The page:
We often remark that the TCPA can, and does, affect businesses across industries. A once-popular New York City restaurant learned that lesson the hard way, when a Southern District of New York Magistrate Judge recommended certifying a no-consent telemarketing class in George v. Shamrock Saloon II, LLC, No. 17- Civ.-6663 (S.D.N.Y. Aug. 7, 2019).
The George decision involves a familiar set of facts for no-consent telemarketing cases. The defendant claimed that it received consent to call the plaintiff, and others, through written signup sheets and its website, while the plaintiff claimed that the defendant’s records fail to prove that it had prior express written consent to text her or other putative class members. The Magistrate Judge ultimately reasoned that because the class was defined as individuals for whom the defendant did not have evidence of consent, the Rule 23 factors were satisfied. The Judge brushed aside the defendant’s claim that consent was nevertheless an individualized inquiry, and ruled that lack of consent could be decided on a class-wide basis given the absence of documentation.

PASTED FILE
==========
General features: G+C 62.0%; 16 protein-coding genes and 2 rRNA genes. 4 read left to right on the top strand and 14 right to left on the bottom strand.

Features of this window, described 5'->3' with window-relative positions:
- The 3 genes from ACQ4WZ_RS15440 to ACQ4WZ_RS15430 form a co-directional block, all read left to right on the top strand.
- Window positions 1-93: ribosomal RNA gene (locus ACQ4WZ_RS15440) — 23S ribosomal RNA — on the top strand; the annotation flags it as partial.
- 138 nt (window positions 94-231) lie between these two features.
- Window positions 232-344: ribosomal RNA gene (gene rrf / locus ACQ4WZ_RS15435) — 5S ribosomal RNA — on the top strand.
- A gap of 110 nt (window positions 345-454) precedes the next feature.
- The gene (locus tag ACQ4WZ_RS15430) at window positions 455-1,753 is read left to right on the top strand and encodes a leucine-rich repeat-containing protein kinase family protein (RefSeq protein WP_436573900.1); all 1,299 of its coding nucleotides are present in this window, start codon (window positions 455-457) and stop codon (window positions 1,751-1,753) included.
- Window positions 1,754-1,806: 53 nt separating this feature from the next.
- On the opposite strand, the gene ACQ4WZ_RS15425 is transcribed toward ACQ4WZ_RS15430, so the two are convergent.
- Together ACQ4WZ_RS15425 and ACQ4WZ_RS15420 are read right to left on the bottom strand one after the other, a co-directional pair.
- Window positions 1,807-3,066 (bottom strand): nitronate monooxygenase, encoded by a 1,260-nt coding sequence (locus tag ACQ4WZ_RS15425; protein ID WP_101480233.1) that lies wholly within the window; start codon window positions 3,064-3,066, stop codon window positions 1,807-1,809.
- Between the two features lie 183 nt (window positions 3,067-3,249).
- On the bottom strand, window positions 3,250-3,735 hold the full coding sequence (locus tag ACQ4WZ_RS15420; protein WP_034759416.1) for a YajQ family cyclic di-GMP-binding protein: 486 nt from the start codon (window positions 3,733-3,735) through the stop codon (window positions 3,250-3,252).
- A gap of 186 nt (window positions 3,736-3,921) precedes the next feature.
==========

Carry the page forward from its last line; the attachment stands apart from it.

So essentially, the court held that a lack of system proof meant that consent could be adjudicated on a systemic basis. Welcome to TCPAWorld.
George thus follows a disturbing line of cases that certify no-consent classes based on a lack of document evidence of prior express consent to overcome commonality and predominance objections. The problem with this line of cases is that it largely ignores the fact that prior express written consent can be proven in a variety of ways that still require individualized mini trials, even in the absence of some systemic proof of consent. For example, a defendant can offer affidavits and testimony stating that it only called or texted individuals who signed up to receive such messages voluntarily, and provide exemplar disclosures that would have been used at various times. A plaintiff is free to rebut that evidence with contrary testimony, but the ultimate resolution must be determine on a plaintiff-by-plaintiff basis after making credibility and reliability determinations. That type of individualized inquiry is not well suited for class-wide adjudication.
The Magistrate Judge’s recommendation is, however, a reminder of the importance to preserve consent information to any business that relies on direct outreach to consumers as part of its marketing strategy. At least some judges are willing to certify a no-consent class based on a perceived lack of documentary evidence showing consent, even though in reality there are multiple ways of proving it that require individualized inquiries. And if you wait until you’re sued to start preserving consent-related evidence, it may be too late to avoid class certification.